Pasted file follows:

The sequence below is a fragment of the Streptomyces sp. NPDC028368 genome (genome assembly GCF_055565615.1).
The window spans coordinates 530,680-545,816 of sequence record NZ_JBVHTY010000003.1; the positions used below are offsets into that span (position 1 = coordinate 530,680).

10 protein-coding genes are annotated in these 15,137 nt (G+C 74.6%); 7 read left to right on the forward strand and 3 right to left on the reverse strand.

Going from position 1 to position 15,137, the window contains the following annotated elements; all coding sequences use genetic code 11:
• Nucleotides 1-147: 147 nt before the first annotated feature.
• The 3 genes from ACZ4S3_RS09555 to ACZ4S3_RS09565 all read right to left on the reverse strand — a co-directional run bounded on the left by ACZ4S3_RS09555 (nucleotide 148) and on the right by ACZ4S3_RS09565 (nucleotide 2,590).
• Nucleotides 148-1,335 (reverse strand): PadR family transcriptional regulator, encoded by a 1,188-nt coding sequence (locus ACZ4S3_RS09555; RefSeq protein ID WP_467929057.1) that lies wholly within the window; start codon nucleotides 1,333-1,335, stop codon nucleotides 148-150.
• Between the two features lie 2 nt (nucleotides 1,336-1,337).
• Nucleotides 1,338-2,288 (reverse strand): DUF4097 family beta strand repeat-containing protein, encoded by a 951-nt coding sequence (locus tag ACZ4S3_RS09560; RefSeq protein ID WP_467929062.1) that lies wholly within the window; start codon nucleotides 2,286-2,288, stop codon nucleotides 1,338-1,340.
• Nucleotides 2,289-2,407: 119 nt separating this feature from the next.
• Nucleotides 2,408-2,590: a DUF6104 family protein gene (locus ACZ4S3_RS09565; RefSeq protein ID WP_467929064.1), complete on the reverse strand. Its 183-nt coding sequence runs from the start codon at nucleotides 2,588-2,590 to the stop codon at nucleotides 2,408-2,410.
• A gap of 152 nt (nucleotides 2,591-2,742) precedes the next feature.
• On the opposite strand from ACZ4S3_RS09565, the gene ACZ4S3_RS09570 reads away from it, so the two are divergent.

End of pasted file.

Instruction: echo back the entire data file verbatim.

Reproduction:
The sequence below is a fragment of the Streptomyces sp. NPDC028368 genome (genome assembly GCF_055565615.1).
The window spans coordinates 530,680-545,816 of sequence record NZ_JBVHTY010000003.1; the positions used below are offsets into that span (position 1 = coordinate 530,680).

10 protein-coding genes are annotated in these 15,137 nt (G+C 74.6%); 7 read left to right on the forward strand and 3 right to left on the reverse strand.

Going from position 1 to position 15,137, the window contains the following annotated elements; all coding sequences use genetic code 11:
• Nucleotides 1-147: 147 nt before the first annotated feature.
• The 3 genes from ACZ4S3_RS09555 to ACZ4S3_RS09565 all read right to left on the reverse strand — a co-directional run bounded on the left by ACZ4S3_RS09555 (nucleotide 148) and on the right by ACZ4S3_RS09565 (nucleotide 2,590).
• Nucleotides 148-1,335 (reverse strand): PadR family transcriptional regulator, encoded by a 1,188-nt coding sequence (locus ACZ4S3_RS09555; RefSeq protein ID WP_467929057.1) that lies wholly within the window; start codon nucleotides 1,333-1,335, stop codon nucleotides 148-150.
• Between the two features lie 2 nt (nucleotides 1,336-1,337).
• Nucleotides 1,338-2,288 (reverse strand): DUF4097 family beta strand repeat-containing protein, encoded by a 951-nt coding sequence (locus tag ACZ4S3_RS09560; RefSeq protein ID WP_467929062.1) that lies wholly within the window; start codon nucleotides 2,286-2,288, stop codon nucleotides 1,338-1,340.
• Nucleotides 2,289-2,407: 119 nt separating this feature from the next.
• Nucleotides 2,408-2,590: a DUF6104 family protein gene (locus ACZ4S3_RS09565; RefSeq protein ID WP_467929064.1), complete on the reverse strand. Its 183-nt coding sequence runs from the start codon at nucleotides 2,588-2,590 to the stop codon at nucleotides 2,408-2,410.
• A gap of 152 nt (nucleotides 2,591-2,742) precedes the next feature.
• On the opposite strand from ACZ4S3_RS09565, the gene ACZ4S3_RS09570 reads away from it, so the two are divergent.